“I never denied it but I never talked about it,” says David, who’s now joined fellow sufferer, comedian Billy Connolly as a VIP supporter for the charity Parkinson’s UK. His reaction was typical of a third of sufferers who feel the need to hide their symptoms, which can include tremors, slow movement and rigidity, according to the charity’s research.

David has also suffered from depression, insomnia and hallucinations from the medication he was prescribed. So why the sudden decision to tell the world? A big believer in laughter being the best medicine, he was inspired after seeing Billy Connolly make light of the condition on stage and hearing Sky Sports darts presenter, Dave Clark, talk about the illness. It clicked that he, too, could help others by talking openly about his experience of this degenerative neurological condition. Equally, he was also fed up of making excuses for taking pills every four hours in the BBC local radio studio where he still does a chat show.

“I’d say I had stomach ache or was taking antibiotics – anything but admit what the truth was,” he says.

Once the decision was made to ‘come out’ there was no going back, but it’s not one he regrets.

“There is no better feeling in the world than being able to tell people with Parkinson’s, ‘you are not alone’,” he says.

The level of support he has received has also been astounding – from his employers telling him not to worry about losing his radio contracts, to old friends and acquaintances getting back in touch. Even in the local supermarket carpark he’s found support when he was walking towards a man visibly having tremors.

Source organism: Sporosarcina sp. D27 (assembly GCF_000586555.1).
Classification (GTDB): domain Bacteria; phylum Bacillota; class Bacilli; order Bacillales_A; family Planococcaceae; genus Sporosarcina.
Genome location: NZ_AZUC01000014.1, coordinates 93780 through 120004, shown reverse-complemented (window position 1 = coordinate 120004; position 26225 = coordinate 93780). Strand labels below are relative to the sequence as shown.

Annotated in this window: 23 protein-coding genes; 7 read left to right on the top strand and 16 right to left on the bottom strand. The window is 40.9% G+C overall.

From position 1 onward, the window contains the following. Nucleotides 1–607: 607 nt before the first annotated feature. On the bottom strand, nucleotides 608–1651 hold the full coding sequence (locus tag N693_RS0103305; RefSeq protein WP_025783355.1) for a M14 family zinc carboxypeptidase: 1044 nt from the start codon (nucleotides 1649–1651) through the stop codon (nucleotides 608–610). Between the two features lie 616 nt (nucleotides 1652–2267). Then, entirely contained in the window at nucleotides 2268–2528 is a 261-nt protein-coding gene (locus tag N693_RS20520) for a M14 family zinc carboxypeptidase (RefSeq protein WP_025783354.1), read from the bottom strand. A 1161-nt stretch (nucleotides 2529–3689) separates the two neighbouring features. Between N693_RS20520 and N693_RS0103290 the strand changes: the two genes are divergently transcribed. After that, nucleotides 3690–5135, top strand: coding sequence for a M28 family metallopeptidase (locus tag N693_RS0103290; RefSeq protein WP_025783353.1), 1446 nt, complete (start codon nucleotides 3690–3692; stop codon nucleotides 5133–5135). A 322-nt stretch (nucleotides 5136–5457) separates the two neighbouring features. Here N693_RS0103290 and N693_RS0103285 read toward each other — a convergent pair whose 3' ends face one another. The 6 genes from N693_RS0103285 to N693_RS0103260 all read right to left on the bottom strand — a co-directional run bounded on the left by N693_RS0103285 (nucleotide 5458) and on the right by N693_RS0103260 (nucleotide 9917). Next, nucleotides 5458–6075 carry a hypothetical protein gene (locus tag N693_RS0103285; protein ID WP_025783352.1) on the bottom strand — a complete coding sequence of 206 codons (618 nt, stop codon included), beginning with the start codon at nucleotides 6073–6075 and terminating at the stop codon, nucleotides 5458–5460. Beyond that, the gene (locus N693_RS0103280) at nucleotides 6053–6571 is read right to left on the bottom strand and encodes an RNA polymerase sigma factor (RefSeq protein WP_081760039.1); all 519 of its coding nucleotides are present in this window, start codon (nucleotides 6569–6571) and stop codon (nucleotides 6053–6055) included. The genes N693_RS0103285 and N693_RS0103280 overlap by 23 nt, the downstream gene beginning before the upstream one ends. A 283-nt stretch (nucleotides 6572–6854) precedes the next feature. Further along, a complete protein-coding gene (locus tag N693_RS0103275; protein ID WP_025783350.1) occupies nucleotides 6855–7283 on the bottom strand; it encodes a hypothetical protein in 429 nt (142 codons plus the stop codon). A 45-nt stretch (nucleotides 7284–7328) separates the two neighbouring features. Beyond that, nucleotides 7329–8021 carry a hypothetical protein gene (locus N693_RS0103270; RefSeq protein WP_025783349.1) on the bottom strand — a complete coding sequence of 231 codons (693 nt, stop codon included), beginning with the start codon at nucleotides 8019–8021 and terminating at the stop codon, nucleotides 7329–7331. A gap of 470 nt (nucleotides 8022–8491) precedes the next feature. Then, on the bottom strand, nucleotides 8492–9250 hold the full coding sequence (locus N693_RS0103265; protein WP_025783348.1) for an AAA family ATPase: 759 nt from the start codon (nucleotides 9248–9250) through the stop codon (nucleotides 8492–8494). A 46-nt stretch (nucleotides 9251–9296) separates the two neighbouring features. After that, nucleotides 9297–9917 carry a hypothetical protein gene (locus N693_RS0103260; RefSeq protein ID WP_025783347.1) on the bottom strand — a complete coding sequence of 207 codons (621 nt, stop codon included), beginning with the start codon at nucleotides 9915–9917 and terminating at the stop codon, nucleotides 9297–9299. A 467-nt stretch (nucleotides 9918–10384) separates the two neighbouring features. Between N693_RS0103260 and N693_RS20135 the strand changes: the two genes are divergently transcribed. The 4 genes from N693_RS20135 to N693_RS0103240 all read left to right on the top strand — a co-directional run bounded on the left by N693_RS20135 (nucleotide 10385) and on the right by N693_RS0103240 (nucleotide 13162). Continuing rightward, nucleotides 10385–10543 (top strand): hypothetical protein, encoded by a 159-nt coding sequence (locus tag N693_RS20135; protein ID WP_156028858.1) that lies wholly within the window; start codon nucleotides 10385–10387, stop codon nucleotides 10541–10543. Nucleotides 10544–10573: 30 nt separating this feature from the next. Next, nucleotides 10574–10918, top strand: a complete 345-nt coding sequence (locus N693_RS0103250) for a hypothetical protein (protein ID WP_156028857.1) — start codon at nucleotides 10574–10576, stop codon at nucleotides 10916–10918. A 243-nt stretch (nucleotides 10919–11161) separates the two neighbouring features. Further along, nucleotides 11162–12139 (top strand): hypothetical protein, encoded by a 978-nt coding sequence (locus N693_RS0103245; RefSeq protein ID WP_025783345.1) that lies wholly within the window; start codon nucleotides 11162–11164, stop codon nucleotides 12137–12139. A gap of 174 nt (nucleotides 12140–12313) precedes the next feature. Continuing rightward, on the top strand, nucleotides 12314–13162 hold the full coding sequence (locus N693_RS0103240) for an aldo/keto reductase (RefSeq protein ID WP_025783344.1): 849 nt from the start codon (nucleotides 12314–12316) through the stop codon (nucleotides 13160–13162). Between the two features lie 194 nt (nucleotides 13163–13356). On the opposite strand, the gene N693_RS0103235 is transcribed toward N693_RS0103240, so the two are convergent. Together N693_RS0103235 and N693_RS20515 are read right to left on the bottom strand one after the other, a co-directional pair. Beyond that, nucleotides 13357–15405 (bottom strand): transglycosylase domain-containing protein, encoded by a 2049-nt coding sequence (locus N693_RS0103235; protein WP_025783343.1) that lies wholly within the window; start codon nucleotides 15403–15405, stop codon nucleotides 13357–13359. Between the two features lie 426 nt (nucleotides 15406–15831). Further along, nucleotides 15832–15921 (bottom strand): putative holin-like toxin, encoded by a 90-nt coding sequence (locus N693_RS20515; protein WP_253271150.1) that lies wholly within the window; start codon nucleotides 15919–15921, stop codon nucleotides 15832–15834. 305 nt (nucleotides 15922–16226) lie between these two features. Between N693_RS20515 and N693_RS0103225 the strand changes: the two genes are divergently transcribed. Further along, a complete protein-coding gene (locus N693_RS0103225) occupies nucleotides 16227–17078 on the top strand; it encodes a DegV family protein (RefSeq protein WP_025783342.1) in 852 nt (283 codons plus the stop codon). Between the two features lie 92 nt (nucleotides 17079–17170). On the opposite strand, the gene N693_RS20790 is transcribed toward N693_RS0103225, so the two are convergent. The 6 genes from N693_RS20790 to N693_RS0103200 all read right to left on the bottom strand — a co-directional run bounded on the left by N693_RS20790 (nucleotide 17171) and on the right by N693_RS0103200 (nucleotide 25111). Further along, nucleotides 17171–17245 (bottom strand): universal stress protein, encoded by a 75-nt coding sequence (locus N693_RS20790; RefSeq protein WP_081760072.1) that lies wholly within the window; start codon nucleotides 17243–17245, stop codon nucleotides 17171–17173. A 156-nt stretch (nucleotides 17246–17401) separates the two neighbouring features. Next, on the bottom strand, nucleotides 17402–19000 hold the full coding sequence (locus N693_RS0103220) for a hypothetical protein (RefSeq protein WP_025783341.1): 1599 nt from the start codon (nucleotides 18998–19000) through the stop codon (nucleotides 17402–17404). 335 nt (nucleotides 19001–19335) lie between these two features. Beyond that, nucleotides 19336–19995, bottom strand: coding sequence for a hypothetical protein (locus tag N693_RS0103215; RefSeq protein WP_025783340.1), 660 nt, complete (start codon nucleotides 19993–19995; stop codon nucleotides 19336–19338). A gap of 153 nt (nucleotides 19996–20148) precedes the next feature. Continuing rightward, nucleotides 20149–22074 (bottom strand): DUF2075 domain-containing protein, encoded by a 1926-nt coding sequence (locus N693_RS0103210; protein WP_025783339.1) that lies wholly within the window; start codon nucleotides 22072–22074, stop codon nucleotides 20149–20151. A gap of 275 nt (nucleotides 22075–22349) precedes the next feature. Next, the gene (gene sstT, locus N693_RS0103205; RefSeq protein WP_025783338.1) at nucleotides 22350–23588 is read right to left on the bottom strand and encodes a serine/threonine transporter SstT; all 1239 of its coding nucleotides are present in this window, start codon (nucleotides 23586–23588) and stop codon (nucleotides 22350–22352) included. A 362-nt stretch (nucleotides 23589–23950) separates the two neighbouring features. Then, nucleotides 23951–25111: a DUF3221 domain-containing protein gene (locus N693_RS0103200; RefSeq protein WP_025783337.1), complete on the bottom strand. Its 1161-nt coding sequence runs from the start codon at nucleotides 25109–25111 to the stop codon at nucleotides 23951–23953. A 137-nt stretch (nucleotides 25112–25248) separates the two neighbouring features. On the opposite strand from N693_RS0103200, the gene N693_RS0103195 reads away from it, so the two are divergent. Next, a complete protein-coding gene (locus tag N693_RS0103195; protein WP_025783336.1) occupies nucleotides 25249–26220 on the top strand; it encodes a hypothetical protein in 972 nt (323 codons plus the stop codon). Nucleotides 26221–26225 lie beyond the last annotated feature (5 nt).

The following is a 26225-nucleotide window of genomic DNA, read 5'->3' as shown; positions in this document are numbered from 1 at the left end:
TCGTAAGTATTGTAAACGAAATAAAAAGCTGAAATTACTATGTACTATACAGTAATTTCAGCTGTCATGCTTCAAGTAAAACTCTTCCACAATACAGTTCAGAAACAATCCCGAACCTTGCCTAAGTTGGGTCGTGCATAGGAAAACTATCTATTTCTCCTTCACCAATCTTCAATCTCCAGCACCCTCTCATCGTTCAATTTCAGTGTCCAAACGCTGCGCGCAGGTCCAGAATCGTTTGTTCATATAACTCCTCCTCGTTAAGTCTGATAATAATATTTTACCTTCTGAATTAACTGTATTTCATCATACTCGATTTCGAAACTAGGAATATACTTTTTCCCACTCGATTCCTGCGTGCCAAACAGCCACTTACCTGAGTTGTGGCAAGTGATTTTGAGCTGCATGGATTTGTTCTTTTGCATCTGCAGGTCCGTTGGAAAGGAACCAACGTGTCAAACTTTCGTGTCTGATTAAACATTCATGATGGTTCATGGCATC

“I looked down and saw I was tremoring at the same time. We just looked at each other and smiled. It was like some elite club!”

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There’s no denying though it is not an easy condition to live with today – particularly the depression that it’s sparked – and the future looks uncertain. But David and Gudrun both refuse to feel cheated or worry too much about tomorrow.

“We’ve had the most incredible life. How can we feel cheated?” asks Gudrun, who still works part-time in a local auction house but is prepared to become David’s carer when the time comes.

“I am not a carer yet, but David is 67 and I don’t know how many years we will have before he gets bad. I will take one year at a time and embrace it as it comes.”

For now, they rely on their ‘wonderful’ family and friends, their faith and music to help get them through.

“Having a faith definitely helps you get through the darkest hours,” adds David, who converted to Catholicism just before he was diagnosed. “That and a good song!”

So what does he, with his expert DJ’s ear, recommend? “There’s a jazz version of My Favourite Things from the the Sound of Music that picks me up a bit,” he says. For loyal Scandinavian Gudrun, it’s a simple answer of course, “Dancing Queen by Abba!”

Parkinson’s UK is working with partners from more than 50 countries on Unite for Parkinson’s, an international campaign to increase awareness and understanding of the challenges people with the condition face. Visit www.parkinsons.org.uk